On Facebook today, someone described a "PNC". I had to look it up (it wasn't on Google, so I had to trawl through previous messages on that particular Facebook group) and discovered that it meant potential new client. How on earth is anyone to know that? Terms like P&L or TB, etc. are well known in the accountancy space, but WISWTW (or PNC) should be written in full the first time so that others can understand what is being said.

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Replying to charliecarne:
RLI
By lionofludesch
09th Dec 2021 12:45

charliecarne wrote:

But it relies on all readers having spotted this before, along with the explanation, and then remembering it. The purpose of communication is to be understood. If half (or much more) of your audience doesn't understand your own private language, it's not good communication. I really deplore the trend towards lazy writing. We are not teenagers texting each other, but are meant to be professionals, for whom clear communication should be a core skill.

On Facebook today, someone described a "PNC". I had to look it up (it wasn't on Google, so I had to trawl through previous messages on that particular Facebook group) and discovered that it meant potential new client. How on earth is anyone to know that? Terms like P&L or TB, etc. are well known in the accountancy space, but WISWTW (or PNC) should be written in full the first time so that others can understand what is being said.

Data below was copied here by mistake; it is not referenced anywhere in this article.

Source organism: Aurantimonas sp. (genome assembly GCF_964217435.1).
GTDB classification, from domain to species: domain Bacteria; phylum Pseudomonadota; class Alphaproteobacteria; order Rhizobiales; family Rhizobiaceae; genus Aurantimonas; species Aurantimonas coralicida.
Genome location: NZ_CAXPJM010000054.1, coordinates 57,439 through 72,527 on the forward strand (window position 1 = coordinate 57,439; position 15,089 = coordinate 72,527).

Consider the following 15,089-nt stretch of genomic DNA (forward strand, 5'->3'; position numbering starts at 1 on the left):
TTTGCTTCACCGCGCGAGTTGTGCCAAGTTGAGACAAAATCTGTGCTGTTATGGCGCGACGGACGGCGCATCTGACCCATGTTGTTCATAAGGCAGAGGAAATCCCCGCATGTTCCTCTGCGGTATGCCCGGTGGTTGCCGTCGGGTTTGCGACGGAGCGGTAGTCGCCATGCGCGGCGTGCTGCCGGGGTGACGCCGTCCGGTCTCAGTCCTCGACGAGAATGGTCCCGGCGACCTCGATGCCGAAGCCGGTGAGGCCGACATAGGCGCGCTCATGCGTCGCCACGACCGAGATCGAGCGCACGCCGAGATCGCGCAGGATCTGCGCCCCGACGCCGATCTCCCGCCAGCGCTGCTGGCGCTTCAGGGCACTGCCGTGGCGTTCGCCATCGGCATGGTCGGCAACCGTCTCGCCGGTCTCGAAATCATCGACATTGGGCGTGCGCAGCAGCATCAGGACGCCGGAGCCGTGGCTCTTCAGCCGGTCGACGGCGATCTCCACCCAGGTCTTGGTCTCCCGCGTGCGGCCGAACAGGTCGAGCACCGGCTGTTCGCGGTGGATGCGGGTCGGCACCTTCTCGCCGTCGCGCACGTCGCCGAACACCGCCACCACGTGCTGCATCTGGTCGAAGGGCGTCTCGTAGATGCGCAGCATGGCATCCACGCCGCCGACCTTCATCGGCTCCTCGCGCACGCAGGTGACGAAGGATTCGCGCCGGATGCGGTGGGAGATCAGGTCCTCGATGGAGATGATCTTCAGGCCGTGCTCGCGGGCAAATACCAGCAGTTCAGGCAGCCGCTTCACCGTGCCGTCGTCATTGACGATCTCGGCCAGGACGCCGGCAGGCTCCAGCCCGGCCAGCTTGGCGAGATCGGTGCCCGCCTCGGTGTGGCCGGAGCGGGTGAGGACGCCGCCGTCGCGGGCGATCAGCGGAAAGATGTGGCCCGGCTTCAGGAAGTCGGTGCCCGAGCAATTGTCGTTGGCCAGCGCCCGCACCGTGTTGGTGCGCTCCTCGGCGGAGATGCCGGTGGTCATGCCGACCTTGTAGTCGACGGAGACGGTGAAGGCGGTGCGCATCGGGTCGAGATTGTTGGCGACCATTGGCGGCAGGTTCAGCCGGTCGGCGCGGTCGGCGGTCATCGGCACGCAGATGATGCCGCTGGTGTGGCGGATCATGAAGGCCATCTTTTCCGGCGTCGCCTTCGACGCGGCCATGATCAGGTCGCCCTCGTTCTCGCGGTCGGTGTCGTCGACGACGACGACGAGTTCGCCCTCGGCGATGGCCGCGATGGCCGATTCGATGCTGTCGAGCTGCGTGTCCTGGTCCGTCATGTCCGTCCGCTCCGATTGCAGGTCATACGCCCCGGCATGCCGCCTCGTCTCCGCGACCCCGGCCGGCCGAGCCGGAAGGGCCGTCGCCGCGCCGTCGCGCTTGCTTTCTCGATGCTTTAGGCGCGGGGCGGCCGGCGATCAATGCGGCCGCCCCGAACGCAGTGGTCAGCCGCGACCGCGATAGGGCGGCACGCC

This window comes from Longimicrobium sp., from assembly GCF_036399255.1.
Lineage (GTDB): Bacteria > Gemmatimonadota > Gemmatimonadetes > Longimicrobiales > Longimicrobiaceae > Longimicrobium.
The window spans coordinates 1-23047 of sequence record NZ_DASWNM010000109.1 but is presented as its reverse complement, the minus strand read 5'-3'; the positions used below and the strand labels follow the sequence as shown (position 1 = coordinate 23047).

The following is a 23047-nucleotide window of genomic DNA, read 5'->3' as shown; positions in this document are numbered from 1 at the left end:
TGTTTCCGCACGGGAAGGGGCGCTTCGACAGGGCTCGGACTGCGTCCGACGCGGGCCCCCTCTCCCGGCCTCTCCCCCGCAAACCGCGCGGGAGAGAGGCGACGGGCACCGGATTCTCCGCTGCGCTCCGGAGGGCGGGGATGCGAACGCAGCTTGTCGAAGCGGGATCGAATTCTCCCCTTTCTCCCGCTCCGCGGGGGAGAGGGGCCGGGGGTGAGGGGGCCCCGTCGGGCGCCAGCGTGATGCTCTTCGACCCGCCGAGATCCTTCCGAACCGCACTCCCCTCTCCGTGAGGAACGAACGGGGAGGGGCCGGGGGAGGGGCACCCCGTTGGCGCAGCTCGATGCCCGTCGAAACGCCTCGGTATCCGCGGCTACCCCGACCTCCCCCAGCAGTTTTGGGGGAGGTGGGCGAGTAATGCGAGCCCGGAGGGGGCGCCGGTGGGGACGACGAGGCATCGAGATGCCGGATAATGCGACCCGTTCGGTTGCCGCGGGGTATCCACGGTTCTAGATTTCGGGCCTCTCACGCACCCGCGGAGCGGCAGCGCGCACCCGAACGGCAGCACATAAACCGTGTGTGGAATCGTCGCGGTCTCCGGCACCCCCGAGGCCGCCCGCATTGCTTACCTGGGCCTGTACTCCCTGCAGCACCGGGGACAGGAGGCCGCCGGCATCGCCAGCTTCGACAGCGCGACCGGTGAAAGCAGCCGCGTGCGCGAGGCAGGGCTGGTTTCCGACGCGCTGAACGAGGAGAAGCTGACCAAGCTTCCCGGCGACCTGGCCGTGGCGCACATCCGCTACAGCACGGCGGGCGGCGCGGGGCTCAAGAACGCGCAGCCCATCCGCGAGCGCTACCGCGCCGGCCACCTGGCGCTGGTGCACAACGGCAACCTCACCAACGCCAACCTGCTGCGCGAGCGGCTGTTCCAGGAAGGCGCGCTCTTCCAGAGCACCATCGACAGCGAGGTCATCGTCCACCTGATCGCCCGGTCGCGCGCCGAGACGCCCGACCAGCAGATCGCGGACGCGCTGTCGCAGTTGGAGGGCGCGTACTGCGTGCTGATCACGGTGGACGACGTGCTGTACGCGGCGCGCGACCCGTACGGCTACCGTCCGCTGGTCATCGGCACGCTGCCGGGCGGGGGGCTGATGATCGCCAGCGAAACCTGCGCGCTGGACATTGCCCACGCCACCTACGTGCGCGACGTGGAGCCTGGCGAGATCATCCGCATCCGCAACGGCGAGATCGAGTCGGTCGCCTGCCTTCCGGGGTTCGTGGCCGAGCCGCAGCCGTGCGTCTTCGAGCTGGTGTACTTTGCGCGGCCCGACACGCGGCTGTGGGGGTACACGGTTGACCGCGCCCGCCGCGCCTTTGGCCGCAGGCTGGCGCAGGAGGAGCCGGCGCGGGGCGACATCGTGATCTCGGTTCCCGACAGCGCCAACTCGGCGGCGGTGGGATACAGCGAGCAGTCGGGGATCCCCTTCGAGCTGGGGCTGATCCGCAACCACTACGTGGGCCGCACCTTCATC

I've written it myself at least a hundred times, Charlie.

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Replying to charliecarne:
RLI
By lionofludesch
08th Dec 2021 12:27

charliecarne wrote:

Wow! Is that a well known initialism? This forum tends to get lots of initials thrown about that assume its readers understand them. Unless initials are widely used and well known, I would normally spell them out on first use and only then use the abbreviation thereafter.

Yeah, I was getting fed up of typing it out in full.

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Replying to lionofludesch:
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By Tax Dragon
08th Dec 2021 12:37

Hugo uses WIBSBWTW?

Which develops to WITTTIBSAWISITW?

But I like W?W?W? It's three questions innit.

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Replying to Tax Dragon:
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By Hugo Fair
08th Dec 2021 13:31

Like it - and can be re-used with all my favourite words, in any combination of your choosing .. What ... When ... Where ... Who(m) ... Why (although I often feel that How gets left out).

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Replying to SteveHa:
RLI
By lionofludesch
08th Dec 2021 12:38

SteveHa wrote:

"Who is Supplying What to Whom"

Well done, Steve.